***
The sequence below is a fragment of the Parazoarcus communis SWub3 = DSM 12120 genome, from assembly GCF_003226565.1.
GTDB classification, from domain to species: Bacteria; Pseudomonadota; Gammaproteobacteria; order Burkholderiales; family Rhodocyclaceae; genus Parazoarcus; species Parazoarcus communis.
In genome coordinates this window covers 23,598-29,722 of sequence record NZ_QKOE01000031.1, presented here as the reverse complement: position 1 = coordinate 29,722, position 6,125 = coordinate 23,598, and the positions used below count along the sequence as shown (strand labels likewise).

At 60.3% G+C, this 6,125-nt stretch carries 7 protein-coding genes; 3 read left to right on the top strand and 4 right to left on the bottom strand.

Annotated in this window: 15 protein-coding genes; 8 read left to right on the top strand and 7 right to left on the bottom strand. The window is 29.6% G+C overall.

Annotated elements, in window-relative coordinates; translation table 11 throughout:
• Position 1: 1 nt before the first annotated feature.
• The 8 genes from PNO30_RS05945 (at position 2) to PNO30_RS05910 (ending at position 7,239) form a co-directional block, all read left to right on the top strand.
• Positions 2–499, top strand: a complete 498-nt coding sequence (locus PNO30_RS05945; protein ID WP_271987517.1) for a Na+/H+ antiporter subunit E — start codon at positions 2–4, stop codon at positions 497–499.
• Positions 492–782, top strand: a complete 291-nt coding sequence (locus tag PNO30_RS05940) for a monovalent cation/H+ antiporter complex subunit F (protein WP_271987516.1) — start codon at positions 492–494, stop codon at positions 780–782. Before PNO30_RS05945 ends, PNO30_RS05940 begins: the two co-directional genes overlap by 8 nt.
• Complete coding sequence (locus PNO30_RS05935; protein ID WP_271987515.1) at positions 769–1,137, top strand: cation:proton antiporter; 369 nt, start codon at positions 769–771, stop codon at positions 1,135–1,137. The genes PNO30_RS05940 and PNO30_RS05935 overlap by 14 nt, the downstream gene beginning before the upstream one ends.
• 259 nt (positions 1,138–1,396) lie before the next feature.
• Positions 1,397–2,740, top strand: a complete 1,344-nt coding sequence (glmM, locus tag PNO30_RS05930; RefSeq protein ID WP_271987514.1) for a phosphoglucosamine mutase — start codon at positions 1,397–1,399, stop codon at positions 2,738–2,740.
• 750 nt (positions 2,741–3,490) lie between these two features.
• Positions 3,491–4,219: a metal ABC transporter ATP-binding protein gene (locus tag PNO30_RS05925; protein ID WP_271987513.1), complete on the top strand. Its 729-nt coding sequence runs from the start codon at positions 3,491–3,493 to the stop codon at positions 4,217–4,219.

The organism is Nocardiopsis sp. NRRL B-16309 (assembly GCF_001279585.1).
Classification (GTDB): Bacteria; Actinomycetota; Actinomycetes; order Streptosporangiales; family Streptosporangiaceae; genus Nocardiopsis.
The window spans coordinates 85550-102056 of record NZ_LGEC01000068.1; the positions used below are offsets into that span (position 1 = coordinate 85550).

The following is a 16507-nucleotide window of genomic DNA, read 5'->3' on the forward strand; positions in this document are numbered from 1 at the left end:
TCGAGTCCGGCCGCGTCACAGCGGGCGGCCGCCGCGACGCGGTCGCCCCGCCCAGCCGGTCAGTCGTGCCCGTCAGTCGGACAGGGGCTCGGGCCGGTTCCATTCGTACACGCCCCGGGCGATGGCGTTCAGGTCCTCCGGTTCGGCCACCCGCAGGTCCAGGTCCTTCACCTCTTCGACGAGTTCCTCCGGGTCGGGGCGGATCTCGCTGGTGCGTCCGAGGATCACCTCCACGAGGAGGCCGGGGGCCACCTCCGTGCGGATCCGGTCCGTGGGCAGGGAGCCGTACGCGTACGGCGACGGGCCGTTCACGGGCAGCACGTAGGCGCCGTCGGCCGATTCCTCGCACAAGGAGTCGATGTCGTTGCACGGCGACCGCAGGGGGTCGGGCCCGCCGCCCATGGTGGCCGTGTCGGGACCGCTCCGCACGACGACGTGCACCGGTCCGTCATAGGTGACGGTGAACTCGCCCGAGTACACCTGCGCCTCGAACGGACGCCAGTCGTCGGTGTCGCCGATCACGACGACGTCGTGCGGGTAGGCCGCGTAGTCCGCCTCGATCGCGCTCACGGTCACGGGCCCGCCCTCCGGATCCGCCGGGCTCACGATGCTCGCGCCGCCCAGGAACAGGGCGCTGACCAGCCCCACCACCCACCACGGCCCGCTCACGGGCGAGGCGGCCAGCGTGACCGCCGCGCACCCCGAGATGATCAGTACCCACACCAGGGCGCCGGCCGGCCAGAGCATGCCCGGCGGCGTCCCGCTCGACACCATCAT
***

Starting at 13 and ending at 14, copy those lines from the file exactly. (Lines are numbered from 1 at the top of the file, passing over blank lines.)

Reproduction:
• Positions 1,397–2,740, top strand: a complete 1,344-nt coding sequence (glmM, locus tag PNO30_RS05930; RefSeq protein ID WP_271987514.1) for a phosphoglucosamine mutase — start codon at positions 1,397–1,399, stop codon at positions 2,738–2,740.
• 750 nt (positions 2,741–3,490) lie between these two features.